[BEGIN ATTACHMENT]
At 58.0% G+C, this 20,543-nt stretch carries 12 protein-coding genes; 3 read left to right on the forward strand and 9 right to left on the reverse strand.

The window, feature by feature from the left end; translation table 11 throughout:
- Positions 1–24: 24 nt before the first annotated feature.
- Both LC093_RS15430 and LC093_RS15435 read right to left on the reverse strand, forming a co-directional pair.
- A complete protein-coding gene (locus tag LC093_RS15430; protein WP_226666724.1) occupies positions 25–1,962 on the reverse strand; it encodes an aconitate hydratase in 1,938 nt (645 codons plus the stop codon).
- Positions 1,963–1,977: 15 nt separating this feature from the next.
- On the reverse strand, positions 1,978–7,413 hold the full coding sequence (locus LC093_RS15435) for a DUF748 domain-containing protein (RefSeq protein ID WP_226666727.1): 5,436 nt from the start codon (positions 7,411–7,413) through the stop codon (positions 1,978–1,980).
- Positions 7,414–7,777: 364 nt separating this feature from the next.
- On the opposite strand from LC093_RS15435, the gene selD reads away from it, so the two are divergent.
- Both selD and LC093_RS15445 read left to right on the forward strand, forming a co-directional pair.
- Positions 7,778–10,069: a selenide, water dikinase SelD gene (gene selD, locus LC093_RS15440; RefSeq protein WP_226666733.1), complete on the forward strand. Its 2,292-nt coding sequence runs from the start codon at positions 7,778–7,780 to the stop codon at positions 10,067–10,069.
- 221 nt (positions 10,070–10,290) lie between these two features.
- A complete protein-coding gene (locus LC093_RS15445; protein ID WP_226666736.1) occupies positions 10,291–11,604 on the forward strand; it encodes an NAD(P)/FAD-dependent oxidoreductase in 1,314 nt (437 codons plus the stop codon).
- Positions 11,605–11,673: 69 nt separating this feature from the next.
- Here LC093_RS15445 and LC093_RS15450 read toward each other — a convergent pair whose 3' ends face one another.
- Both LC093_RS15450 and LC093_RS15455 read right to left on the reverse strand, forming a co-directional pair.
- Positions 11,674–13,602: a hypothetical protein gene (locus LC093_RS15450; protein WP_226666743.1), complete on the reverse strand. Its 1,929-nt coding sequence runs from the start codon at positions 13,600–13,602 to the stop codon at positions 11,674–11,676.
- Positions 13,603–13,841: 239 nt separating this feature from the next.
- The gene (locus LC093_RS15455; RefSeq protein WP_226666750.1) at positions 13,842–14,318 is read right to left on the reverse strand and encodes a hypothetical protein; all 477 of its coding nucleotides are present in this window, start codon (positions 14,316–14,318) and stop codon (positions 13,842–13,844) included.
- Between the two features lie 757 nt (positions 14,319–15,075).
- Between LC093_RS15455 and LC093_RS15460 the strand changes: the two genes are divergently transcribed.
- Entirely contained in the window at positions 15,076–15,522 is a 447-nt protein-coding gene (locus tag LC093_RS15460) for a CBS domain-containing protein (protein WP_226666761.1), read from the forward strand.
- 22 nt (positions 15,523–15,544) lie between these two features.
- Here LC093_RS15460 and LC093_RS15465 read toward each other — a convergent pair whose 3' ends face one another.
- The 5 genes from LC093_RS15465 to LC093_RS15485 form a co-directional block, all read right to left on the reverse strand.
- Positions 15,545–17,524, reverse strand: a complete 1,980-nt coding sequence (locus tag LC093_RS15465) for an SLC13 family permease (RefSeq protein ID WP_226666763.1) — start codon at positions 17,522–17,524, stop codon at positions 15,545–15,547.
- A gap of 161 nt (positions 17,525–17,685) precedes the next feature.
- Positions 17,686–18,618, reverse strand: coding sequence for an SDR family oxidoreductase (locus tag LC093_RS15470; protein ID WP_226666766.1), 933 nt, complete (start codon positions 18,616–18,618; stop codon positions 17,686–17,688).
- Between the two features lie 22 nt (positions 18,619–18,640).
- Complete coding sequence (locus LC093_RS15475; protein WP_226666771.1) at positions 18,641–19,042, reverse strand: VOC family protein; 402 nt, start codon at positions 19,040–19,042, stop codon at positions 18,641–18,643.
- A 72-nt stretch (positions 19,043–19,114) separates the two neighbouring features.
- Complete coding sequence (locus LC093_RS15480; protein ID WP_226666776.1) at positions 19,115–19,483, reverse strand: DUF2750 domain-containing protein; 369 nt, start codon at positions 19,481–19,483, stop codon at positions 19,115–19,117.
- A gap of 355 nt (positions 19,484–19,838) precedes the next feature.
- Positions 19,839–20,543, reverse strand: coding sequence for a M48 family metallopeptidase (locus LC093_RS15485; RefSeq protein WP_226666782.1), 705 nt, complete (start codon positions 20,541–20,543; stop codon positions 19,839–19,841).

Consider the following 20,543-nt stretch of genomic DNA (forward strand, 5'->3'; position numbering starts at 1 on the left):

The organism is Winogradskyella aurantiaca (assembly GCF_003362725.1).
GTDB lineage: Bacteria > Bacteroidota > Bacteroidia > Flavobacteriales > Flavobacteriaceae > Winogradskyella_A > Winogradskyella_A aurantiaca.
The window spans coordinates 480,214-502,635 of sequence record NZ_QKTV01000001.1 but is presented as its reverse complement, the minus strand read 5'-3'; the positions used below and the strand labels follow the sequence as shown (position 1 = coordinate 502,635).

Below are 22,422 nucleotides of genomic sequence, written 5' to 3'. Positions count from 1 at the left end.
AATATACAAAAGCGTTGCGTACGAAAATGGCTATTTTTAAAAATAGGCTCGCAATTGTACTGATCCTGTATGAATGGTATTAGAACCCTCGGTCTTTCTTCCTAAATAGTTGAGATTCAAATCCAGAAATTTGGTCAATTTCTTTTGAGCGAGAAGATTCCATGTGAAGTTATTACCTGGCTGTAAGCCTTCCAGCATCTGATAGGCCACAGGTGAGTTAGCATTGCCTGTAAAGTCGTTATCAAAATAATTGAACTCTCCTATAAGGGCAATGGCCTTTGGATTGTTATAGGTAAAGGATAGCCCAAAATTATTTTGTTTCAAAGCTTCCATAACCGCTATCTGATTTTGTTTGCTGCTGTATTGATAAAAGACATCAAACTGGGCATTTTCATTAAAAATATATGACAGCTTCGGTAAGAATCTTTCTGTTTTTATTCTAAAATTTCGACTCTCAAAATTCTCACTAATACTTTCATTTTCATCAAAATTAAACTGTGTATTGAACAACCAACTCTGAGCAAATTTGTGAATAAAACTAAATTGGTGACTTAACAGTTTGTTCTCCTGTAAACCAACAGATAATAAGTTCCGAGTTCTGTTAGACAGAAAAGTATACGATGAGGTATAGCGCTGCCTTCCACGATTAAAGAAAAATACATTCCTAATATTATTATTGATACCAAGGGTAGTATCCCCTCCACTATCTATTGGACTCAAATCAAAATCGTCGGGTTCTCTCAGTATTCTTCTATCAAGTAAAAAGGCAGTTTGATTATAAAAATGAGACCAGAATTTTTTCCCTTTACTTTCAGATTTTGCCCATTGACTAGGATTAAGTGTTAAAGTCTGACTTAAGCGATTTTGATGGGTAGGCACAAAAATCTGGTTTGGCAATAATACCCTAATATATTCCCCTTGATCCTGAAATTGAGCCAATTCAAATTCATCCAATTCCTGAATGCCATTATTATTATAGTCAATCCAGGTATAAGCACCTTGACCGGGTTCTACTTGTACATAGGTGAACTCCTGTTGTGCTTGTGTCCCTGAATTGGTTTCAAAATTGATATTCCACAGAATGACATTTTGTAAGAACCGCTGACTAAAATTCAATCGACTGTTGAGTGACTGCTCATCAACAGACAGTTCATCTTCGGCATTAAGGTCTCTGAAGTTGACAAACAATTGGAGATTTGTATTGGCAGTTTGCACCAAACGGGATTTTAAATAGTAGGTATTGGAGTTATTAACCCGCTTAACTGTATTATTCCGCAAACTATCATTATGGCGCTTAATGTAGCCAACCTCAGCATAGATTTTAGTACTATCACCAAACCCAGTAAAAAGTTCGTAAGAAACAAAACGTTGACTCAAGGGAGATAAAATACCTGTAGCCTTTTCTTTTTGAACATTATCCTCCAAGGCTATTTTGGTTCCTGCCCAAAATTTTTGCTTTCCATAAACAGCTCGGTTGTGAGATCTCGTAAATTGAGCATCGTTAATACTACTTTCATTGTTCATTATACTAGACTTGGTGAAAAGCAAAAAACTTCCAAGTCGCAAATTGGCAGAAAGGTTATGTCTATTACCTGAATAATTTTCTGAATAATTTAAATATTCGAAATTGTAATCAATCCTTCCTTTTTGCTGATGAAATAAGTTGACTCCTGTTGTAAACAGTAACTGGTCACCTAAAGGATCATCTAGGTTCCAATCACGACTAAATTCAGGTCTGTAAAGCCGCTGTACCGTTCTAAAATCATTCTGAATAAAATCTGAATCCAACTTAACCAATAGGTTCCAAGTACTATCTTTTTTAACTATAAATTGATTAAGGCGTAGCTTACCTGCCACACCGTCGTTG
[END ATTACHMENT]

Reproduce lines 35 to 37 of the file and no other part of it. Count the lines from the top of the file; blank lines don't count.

Consider the following 20,543-nt stretch of genomic DNA (forward strand, 5'->3'; position numbering starts at 1 on the left):

The organism is Winogradskyella aurantiaca (assembly GCF_003362725.1).
GTDB lineage: Bacteria > Bacteroidota > Bacteroidia > Flavobacteriales > Flavobacteriaceae > Winogradskyella_A > Winogradskyella_A aurantiaca.